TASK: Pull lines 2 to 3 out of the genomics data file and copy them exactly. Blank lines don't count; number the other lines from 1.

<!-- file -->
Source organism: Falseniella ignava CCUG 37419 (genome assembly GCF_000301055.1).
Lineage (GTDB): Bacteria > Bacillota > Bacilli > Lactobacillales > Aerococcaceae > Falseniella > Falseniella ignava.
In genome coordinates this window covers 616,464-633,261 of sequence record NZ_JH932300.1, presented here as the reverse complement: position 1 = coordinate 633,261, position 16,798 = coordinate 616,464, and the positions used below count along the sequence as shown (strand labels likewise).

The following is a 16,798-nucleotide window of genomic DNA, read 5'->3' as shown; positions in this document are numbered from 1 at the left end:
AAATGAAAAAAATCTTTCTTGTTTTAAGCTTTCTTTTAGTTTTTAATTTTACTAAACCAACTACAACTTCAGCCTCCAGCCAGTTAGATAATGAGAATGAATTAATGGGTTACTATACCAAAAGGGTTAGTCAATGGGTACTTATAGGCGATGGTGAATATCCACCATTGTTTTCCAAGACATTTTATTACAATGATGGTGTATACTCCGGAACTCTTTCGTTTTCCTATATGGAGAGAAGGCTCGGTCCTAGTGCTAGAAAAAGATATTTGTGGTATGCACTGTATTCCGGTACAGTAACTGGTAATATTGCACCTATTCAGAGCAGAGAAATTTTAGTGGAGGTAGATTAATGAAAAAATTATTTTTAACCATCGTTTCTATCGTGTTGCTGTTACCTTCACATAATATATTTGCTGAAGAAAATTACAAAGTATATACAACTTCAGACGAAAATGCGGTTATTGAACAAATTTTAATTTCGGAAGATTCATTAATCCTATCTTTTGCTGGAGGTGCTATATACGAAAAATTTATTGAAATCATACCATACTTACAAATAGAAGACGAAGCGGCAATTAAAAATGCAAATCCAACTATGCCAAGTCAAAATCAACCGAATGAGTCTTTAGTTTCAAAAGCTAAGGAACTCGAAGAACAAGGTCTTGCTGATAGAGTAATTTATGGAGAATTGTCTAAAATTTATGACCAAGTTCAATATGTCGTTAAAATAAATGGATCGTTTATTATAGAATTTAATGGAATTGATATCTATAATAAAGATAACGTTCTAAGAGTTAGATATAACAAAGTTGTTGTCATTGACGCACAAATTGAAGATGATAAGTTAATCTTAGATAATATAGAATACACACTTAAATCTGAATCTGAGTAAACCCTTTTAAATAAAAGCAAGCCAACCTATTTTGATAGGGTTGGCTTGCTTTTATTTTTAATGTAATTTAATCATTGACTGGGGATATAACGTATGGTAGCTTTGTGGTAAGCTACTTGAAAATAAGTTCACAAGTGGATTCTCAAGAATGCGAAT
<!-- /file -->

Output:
Lineage (GTDB): Bacteria > Bacillota > Bacilli > Lactobacillales > Aerococcaceae > Falseniella > Falseniella ignava.
In genome coordinates this window covers 616,464-633,261 of sequence record NZ_JH932300.1, presented here as the reverse complement: position 1 = coordinate 633,261, position 16,798 = coordinate 616,464, and the positions used below count along the sequence as shown (strand labels likewise).